Each year HMRC receives a bulk download of data from the banks relating to PPI payments, which it attempts to match to individual taxpayers. However, the PPI data only includes a name and address, which could be years out of date, so the matching exercise is not perfect.
If you receive a letter from HMRC which mentions undeclared interest, this could relate to the PPI claim you forgot you made. Check whether you declared the interest portion of your PPI settlement on your tax return.
If you didn’t declare the interest, you may need to amend a tax return for an earlier year. We can help you do this.
It’s easy to estimate your business mileage, but HMRC wants to see accurate figures recorded as close to the time of the journey as possible. There are a number of apps which can help you with this.
To achieve the precision HMRC is looking for, you need to know where your business journey starts and finishes. That is not necessarily at your home if you are self-employed.
HMRC will argue your work starts when you reach your customer’s site, and any activities performed at your home-office are irrelevant. This prevents you from claiming expenses for travelling from your home to the first customer of the day, but does allow you to claim for journeys between customers.
To claim for business journeys starting from your home, you need to prove your business is truly based there. To support this argument, record the time you spend on working in your home-office, and what you were doing, e.g. contacting suppliers, or drawing up quotes.
Once you have established the number of miles which qualify as business journeys, you can claim 45p for each mile driven up to the first 10,000 miles, and 25p per mile for any additional miles in the tax year. Alternatively, you can claim a proportion of your total motoring expenses that relate to business miles, compared to the total distance you have driven in the year.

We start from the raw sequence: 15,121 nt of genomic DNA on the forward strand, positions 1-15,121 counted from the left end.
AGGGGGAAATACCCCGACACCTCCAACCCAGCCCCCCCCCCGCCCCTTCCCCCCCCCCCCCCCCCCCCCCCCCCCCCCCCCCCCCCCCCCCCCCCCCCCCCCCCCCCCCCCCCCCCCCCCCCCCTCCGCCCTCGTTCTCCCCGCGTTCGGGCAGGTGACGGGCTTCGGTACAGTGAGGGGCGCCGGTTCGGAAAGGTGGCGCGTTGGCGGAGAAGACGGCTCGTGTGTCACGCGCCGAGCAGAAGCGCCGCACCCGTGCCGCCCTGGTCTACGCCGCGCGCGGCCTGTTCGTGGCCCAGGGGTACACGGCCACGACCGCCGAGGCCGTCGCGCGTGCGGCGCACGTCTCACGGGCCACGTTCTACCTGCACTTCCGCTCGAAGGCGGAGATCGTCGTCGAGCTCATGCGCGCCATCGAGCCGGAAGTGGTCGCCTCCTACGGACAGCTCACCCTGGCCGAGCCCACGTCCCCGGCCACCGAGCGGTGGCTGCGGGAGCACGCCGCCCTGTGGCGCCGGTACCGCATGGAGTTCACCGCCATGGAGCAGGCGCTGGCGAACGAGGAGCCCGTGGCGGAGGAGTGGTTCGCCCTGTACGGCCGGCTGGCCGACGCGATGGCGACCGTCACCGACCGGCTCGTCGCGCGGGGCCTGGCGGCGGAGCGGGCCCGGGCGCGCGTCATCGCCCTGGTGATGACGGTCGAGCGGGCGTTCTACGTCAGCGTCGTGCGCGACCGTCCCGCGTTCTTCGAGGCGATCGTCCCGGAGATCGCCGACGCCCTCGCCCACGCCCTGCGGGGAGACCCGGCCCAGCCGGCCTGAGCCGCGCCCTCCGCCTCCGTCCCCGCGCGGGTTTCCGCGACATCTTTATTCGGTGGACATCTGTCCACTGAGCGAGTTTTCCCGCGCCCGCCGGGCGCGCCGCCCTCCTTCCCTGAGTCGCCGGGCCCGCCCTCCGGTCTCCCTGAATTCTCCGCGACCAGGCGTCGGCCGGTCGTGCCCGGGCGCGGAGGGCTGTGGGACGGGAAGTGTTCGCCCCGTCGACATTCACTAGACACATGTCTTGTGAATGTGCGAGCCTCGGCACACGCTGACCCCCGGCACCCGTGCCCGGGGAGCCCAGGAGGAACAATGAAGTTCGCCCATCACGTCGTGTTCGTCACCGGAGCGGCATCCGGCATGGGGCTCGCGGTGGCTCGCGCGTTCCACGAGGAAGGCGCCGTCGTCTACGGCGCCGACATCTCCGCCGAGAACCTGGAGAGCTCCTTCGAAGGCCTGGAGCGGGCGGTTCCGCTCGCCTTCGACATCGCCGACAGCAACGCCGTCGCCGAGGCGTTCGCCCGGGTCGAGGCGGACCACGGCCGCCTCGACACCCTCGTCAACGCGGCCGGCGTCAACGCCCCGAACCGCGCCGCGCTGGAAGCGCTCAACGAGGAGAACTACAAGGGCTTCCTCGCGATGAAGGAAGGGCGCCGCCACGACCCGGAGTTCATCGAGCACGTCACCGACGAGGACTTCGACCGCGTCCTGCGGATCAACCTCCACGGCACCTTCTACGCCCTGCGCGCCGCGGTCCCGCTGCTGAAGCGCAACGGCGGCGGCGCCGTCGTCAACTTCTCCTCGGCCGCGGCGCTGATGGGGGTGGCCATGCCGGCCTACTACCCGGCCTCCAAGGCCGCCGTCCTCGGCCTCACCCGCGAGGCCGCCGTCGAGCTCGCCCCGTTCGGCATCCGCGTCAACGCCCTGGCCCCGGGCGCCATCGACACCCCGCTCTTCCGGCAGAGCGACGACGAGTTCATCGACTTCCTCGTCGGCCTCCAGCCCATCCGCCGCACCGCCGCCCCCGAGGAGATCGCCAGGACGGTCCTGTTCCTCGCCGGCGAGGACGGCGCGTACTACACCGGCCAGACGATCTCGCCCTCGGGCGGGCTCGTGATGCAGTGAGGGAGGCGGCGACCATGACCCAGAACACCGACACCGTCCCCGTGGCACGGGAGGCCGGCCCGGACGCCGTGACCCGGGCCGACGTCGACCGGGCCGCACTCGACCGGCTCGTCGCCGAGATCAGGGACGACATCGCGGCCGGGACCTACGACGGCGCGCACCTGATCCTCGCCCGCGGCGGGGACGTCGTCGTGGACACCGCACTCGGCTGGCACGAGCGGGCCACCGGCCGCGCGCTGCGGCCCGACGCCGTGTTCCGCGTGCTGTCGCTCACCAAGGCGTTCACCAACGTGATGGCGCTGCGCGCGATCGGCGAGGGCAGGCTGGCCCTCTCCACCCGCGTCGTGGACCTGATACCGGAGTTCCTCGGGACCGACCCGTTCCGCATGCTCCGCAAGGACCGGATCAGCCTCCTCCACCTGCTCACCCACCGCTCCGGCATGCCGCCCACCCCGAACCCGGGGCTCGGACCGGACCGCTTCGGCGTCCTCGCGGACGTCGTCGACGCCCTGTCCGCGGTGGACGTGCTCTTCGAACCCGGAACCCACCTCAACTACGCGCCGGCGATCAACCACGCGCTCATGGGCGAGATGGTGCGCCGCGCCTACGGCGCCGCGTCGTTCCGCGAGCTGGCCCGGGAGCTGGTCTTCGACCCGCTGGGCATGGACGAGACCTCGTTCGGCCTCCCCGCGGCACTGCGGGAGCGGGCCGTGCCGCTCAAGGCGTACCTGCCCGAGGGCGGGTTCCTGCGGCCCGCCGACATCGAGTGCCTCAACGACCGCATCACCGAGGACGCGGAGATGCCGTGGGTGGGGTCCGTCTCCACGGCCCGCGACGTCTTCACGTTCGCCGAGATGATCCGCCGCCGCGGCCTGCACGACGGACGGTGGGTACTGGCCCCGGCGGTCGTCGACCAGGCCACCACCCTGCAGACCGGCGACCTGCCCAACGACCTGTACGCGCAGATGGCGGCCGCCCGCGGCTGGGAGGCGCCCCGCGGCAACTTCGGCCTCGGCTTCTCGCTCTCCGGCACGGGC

Families who receive Child Benefit may have that money clawed back as tax where the higher earner in the family has a total net income of £50,000 or more. The full Child Benefit must be repaid where one of the parents has a total income of £60,000 or more.
It is the responsibility of the higher earner to tell HMRC that they need to complete a tax return in order to self-assess their tax charges. Although HMRC manages claims for Child Benefit, it doesn’t know which claimants have a higher earning partner.
Many parents aren’t aware of the need to pay back their Child Benefit as tax. If your income rises above £50,000, HMRC don’t necessarily prompt you to complete a tax return. Where HMRC discovers there is tax to pay in respect of Child Benefit, it may issue penalties to the affected parents.
HMRC has now decided to refund some parents for the penalties they were charged for failing to tell the tax office they needed to complete a tax return in order to pay the Child Benefit tax charge. To qualify for a refund of those penalties, your family must have started to receive Child Benefit before 7 January 2013. The penalties will be refunded automatically – you don’t have to contact HMRC.
If you need to declare your Child Benefit to HMRC for 2016/17 or a later year, you still need to complete a tax return. If you forgot to mention Child Benefit on your tax return but you did earn over £50,000, you can amend your return or we can do this for you.